Dr. Walter Kemp is an expert as well as a Special Adviser to the Cooperative Security Initiative from FES ROCPE and GLOBSEC. He also is Senior Fellow at the Global Initiative against Transnational Organized Crime and a member of the Editorial Board of the Security and Human Rights Monitor.
Like other institutions, the Organization for Security and Cooperation in Europe (OSCE) has been affected by the corona virus. Staff and meetings have been reduced, and issues that seemed like political and operational priorities are now less important than the crisis at hand. Since health is not on the OSCE’s agenda, it could be argued that the Organization will just have to sit this crisis out, keep basic services running (like support for field operations), and then try to return to normal when possible.
But this health crisis may soon have an impact on economic and social issues, which could also have an effect on security and good-neighborly relations. It is also a crisis of multilateralism. If governments don’t work effectively through the United Nations, the World Health Organization, the G20, the European Union or others, public trust in these organizations will be eroded even further.
What about the OSCE: how could it address some of the side effects of this crisis?
Many participating States have decided to close their borders. This is understandable, but could have been done in a more coordinated and consultative way. It is worth recalling the OSCE Border Security and Management Concept from 2005, and using it – as intended – as a framework for cooperation.
In some OSCE participating States, the army is already being called in to help enforce quarantines or provide support. In the case of social unrest, police and the military will be on the front lines. Here it will be important to hold participating States accountable to the Code of Conduct on Politico-Military Aspects of Security (1994), which regulates the role of armed forces in democratic societies.
As states tighten controls, restrict movement and use technology to track their populations, we may enter uncharted waters about uneasy trade-offs between health, national security priorities and the respect of human rights and fundamental freedoms of citizens.
Here the OSCE’s comprehensive approach to security and institutions like the Office for Democratic Institutions and Human Rights as well as the Representative on Freedom of the Media will have to work with States to interpret and implement OSCE principles and commitments under conditions for which they were not originally intended. The Representative on Freedom of the Media, for example, has already issued a press release detailing the importance of free media in the corona crisis.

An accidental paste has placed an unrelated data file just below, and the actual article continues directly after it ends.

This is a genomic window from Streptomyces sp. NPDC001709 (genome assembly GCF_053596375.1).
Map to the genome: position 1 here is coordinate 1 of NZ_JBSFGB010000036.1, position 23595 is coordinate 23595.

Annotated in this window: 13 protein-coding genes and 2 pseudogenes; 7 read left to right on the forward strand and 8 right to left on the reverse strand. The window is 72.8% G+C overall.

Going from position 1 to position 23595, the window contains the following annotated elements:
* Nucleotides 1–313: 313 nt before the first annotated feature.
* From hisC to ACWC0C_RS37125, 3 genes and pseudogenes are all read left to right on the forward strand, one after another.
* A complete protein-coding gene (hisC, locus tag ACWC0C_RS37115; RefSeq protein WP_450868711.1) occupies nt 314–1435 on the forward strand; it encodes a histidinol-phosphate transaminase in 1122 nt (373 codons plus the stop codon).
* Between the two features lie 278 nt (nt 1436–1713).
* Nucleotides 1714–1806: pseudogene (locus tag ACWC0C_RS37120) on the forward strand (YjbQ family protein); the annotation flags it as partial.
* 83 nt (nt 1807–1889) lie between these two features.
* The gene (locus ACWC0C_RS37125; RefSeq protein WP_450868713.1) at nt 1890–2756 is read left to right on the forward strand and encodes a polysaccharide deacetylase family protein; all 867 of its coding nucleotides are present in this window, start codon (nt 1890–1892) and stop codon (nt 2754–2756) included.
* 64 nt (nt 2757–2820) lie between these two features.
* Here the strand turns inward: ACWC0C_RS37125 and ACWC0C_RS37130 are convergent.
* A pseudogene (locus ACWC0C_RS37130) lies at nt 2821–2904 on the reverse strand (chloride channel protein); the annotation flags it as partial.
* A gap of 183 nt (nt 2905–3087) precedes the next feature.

Some participating States may need more help than others during or after the crisis. The OSCE concept of economic connectivity will have to be considered in a new set of circumstances: cooperation and coordination will be essential to ensure that States have the medicine, food, and medical supplies that they need.
Perhaps the crisis will bring a change in mood and attitudes. It has been pointed out that the international system usually reforms itself only after a war: like in 1815, 1919 and 1945. The corona crisis may have the same effect. Perhaps it is the jolt the system needs to realize the importance of prevention, early action, strengthening resilience (in line with SDG 16), working together and empowering international institutions. Ironically, it may bring some States out of their previous self-isolation, and see the self-interest in more effective multilateralism.
At first glance, this crisis appears to be a defeat for cooperation and a victory for those who want to erect walls and tear down the international system. But as Kevin Rudd pointed out in a recent editorial, “in times of international crisis, playing the nationalist card is the easiest and crudest form of domestic politics”, but “it doesn’t fix a single problem. Only effective global coordination can do that”.
Walt Disney was right: “it’s a small world after all.” If we are so inter-connected, we need to work together, within communities, states and at a global level. This is not some fuzzy liberal ideal, it is about our existence. As Andrey Kortunov recently asked: “What other signal does humanity need to wake up to the self-preservation instinct that is inherent in any biological species?”
People say that after this crisis things will not be the same. I hope they are right. The trajectory of the past few years has not been heading in the right direction. Perhaps the corona virus – as devastating as it is – will be a chance to reboot the international system. To put aside recent disagreements. To address the real issues that affect security today: like pandemics, migration, and climate change. To act more respectfully towards each other. And to take joint actions to address common threats and challenges.
There is a long way to go until the health and economic consequences of this crisis will be over. The human and financial costs will be severe. But maybe, when we come out the other side, there will be a greater understanding that our survival depends on truth, trust and cooperation. And we will arrange our international relations accordingly.
Source: Security and Human Rights Monitor, 23. March 2020